bennett-lane-1Little Silver police, aided by a police dog, investigated a burglary at a home on Bennett Lane last Thursday. (Photo by Peter Lindner; click to enlarge)

Little Silver and Red Bank police are investigating a pair of similar residential burglaries committed less than half a mile apart on the same day last week, authorities in the adjacent towns say.

In the Little Silver break-in, reported last Thursday at 1:48p on Bennett Lane, police collected physical evidence they hope will lead them to the perp or perps. They also brought in a tracking dog from Atlantic Highlands in an unsuccessful effort to find the burglars, who forced their way into a house through a locked front door and made off with a stash of jewelry, says Sergeant Dan Shaffrey.

The same day, at an unspecified time between 8:30a and 5:03p, a burglary was committed at a home on Silverwhite Avenue in Red Bank, police reported. There, the burglar tore an alarm off the wall and made off with cash and jewelry.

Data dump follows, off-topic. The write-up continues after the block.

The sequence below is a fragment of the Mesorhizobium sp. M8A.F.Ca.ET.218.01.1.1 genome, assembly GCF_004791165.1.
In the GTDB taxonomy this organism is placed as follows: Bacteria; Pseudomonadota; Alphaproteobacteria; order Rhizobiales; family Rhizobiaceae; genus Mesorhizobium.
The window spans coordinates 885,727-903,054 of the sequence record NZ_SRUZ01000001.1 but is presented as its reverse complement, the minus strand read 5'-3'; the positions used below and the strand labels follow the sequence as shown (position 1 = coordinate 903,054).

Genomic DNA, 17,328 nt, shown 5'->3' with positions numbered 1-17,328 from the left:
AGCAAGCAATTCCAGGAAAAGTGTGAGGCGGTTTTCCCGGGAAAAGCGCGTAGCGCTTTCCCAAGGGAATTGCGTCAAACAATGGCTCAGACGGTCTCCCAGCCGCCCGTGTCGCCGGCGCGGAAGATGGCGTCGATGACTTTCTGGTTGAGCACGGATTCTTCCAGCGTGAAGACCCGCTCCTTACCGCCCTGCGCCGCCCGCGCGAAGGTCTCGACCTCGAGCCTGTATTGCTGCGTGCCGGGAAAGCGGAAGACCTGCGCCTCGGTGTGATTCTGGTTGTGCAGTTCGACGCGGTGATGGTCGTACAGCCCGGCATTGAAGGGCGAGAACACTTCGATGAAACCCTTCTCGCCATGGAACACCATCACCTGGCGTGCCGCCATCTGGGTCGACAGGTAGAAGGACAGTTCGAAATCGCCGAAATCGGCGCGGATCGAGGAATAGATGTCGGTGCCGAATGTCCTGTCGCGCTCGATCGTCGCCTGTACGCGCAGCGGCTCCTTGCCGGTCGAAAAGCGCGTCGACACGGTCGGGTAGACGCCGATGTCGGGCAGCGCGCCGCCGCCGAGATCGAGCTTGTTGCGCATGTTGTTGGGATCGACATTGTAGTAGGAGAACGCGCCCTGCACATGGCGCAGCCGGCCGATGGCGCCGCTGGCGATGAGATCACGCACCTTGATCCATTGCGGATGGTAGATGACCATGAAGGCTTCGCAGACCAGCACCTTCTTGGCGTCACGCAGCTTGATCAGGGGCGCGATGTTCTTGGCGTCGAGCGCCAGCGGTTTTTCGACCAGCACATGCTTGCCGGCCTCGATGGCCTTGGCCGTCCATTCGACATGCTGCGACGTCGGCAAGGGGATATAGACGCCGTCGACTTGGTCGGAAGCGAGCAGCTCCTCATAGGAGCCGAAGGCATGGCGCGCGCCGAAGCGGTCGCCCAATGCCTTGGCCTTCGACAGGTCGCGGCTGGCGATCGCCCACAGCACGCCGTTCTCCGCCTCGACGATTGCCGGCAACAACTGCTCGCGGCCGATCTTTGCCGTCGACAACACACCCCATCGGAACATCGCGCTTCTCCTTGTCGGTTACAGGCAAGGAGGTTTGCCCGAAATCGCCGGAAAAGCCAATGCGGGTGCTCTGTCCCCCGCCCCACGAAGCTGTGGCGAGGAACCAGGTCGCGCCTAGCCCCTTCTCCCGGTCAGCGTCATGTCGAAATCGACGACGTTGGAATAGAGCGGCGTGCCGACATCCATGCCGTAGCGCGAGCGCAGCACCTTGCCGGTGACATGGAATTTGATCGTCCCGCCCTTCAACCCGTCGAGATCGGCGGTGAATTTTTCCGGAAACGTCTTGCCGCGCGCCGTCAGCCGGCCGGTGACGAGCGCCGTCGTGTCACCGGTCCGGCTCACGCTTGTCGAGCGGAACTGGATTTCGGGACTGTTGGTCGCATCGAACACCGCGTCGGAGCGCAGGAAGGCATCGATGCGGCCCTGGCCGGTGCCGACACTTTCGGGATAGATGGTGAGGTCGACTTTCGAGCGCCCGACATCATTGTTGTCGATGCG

“We don’t have any evidence at this point that links the two, but we’re certainly looking at that possibility,” Red Bank Chief Steve McCarthy tells redbankgreen.

Do the burglaries signify an uptick in such crimes?

Shaffery says there seems to be an increase in break-ins, though he did not immediately have data available. “It’s very common all over the area,” he says. “Nobody’s immune to it.”

But McCarthy, citing hard data, says burglaries are down slightly this year, continuing a longterm trend.

Since 1990, when the borough investigated 90 breaking-and-enterings, the number has settled to an annual average in the thirties, he says.

In the first five months of 2010, there have been 11 burglaries reported in the borough, McCarthy says, compared to 12 in the same period last year.

For all of last year, there were 22, down from 31 in 2008 and 61 in 2007.

And the number is easily skewed upward, McCarthy says, when a serial burglar decides to go on a spree.

“One guy can really crush your crime rate,” he says.

Shaffery says Little Silver police advise homeowners not only to lock their homes and cars, but to alert them to any sign of suspicious activity.

“We’d rather come out and find nothing than to find out too late that someone’s house has been broken into,” he says.